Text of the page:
1 But this know, that in the last days difficult times shall be there; v.1 The Last Days. Having already said that “profane, vain babblings” will “advance to greater impiety, and their word will spread as a gangrene”, Paul now enters into the subject of the last days more fully. The departure would not be limited to Asia Minor. The term “last days” refers to the closing days of the Christian profession, which began with widespread false profession and will continue to the appearing of Christ.4 In 1 Timothy 4 Paul warned of “some” departing in the “latter times”. What he speaks of now is a deeper and wider departure. Paul refers to that time as “the last days”, and says “men shall be…” (v.2). These would be spiritually perilous times, because the majority would be false, or in the process of giving up the truth. Paul had taught Timothy many other things, but he wanted the young man to “know” this also. It was important for Timothy (and all believers) to know ahead of time the ruin of the Christian profession in the last days: (1) so that when it came to pass we might be comforted by the foreknowledge of God (John 16:1-4), and (2) so that we might pass judgment on the various forms of evil at the present time in ourselves and in Christendom.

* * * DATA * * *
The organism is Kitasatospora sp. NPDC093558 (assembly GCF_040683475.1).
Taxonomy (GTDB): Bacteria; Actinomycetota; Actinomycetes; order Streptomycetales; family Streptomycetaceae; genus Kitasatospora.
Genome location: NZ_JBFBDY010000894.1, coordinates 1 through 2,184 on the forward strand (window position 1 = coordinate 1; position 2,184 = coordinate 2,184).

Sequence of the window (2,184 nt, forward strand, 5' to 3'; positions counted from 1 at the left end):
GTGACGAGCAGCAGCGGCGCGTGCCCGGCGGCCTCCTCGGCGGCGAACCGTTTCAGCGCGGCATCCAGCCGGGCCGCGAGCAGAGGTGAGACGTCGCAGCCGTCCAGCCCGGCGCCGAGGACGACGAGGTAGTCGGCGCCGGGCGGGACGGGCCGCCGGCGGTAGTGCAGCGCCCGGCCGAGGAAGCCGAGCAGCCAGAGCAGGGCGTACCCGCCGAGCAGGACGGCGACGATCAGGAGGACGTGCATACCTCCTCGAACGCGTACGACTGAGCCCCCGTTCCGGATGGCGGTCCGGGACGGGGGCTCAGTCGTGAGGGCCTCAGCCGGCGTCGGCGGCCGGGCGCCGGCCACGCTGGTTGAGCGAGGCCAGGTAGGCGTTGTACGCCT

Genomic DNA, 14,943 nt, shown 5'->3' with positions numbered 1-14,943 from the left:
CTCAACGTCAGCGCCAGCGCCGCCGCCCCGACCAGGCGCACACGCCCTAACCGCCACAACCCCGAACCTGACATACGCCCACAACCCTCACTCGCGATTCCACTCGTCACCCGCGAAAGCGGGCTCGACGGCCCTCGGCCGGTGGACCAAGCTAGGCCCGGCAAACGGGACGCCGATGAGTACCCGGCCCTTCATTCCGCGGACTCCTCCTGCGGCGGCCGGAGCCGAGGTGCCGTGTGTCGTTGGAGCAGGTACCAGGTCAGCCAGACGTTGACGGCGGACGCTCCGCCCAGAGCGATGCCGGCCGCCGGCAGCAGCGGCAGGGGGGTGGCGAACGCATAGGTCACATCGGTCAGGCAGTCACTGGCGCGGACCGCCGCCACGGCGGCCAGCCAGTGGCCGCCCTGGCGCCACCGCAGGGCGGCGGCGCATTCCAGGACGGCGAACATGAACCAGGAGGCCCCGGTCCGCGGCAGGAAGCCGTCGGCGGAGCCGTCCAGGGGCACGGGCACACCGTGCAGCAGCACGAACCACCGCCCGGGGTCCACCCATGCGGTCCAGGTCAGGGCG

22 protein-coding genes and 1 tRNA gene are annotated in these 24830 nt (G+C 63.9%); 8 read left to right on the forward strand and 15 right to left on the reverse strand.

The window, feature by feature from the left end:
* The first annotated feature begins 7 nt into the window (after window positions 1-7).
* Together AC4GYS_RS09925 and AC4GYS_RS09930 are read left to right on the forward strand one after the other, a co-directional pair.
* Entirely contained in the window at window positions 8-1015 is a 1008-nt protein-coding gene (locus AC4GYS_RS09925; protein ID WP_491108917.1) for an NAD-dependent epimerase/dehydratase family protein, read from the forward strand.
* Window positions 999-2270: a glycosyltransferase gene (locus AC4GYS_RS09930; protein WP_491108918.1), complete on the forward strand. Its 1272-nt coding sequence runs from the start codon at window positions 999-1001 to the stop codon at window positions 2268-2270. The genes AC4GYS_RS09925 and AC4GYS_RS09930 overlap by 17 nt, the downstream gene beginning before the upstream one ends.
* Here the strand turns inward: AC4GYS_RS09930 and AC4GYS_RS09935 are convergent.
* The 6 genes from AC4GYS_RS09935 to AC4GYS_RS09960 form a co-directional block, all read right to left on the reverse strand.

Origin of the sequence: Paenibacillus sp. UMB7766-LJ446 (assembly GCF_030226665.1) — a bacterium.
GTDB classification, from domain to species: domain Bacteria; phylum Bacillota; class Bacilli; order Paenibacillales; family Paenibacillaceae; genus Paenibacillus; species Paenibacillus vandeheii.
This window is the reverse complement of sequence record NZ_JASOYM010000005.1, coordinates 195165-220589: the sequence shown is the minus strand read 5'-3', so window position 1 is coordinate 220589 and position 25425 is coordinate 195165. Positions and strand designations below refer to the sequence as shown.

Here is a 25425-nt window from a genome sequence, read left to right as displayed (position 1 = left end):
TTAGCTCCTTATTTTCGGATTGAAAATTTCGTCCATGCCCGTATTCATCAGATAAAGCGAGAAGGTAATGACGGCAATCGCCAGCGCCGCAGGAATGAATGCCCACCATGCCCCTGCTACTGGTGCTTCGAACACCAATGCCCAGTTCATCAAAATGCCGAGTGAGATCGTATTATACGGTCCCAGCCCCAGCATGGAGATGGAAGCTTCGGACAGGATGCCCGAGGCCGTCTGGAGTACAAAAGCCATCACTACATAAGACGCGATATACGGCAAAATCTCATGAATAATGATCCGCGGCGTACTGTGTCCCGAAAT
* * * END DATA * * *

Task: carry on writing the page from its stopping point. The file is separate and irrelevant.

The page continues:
Two "Last Days" Distinguished. The expression "last days" or "end of days" in reference to Israel means the end of Israel's prophetic history (Gen 49:1; Num. 24:14; Deut. 4:30; Deut. 31:29; Job 19:25; Isa 2:2; Ezek. 38:16; Dan. 2:28; Dan. 10:14; Dan. 12:13; Mic. 4:1; Acts 2:17; Heb. 1:2; 1 Peter 1:20-21) and is like the expression "the end of the age" (Matt. 24:3). Christ appeared in "the end of the age" to put away sin (Heb. 9:26), but then the parenthetical period of the Church opened. Once the Church period closes, the "last days" of Israel will continue to unfold. In reference to the Church, the term "last days" refers to the last days of the Christian profession (2 Tim. 3:1-9; 4:3; 2 Pet. 3:3). We can clearly discern that we are in those "last days".